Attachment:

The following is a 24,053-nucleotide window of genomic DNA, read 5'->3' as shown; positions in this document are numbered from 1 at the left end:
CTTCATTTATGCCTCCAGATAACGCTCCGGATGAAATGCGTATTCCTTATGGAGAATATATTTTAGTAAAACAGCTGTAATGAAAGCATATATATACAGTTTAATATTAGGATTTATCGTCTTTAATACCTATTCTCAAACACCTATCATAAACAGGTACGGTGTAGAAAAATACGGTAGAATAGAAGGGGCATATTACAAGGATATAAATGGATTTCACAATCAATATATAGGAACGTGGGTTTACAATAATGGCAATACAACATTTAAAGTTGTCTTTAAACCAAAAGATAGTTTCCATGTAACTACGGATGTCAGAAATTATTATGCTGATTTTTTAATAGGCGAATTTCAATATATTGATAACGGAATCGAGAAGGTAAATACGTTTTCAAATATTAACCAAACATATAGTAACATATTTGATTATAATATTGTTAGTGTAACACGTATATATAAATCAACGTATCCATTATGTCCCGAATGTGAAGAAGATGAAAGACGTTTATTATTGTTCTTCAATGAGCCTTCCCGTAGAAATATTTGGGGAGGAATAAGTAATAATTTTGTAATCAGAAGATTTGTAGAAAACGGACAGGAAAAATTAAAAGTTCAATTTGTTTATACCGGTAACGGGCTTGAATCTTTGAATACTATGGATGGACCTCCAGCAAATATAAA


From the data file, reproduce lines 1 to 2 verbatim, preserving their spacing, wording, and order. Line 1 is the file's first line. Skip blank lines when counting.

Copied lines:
The following is a 24,053-nucleotide window of genomic DNA, read 5'->3' as shown; positions in this document are numbered from 1 at the left end:
CTTCATTTATGCCTCCAGATAACGCTCCGGATGAAATGCGTATTCCTTATGGAGAATATATTTTAGTAAAACAGCTGTAATGAAAGCATATATATACAGTTTAATATTAGGATTTATCGTCTTTAATACCTATTCTCAAACACCTATCATAAACAGGTACGGTGTAGAAAAATACGGTAGAATAGAAGGGGCATATTACAAGGATATAAATGGATTTCACAATCAATATATAGGAACGTGGGTTTACAATAATGGCAATACAACATTTAAAGTTGTCTTTAAACCAAAAGATAGTTTCCATGTAACTACGGATGTCAGAAATTATTATGCTGATTTTTTAATAGGCGAATTTCAATATATTGATAACGGAATCGAGAAGGTAAATACGTTTTCAAATATTAACCAAACATATAGTAACATATTTGATTATAATATTGTTAGTGTAACACGTATATATAAATCAACGTATCCATTATGTCCCGAATGTGAAGAAGATGAAAGACGTTTATTATTGTTCTTCAATGAGCCTTCCCGTAGAAATATTTGGGGAGGAATAAGTAATAATTTTGTAATCAGAAGATTTGTAGAAAACGGACAGGAAAAATTAAAAGTTCAATTTGTTTATACCGGTAACGGGCTTGAATCTTTGAATACTATGGATGGACCTCCAGCAAATATAAA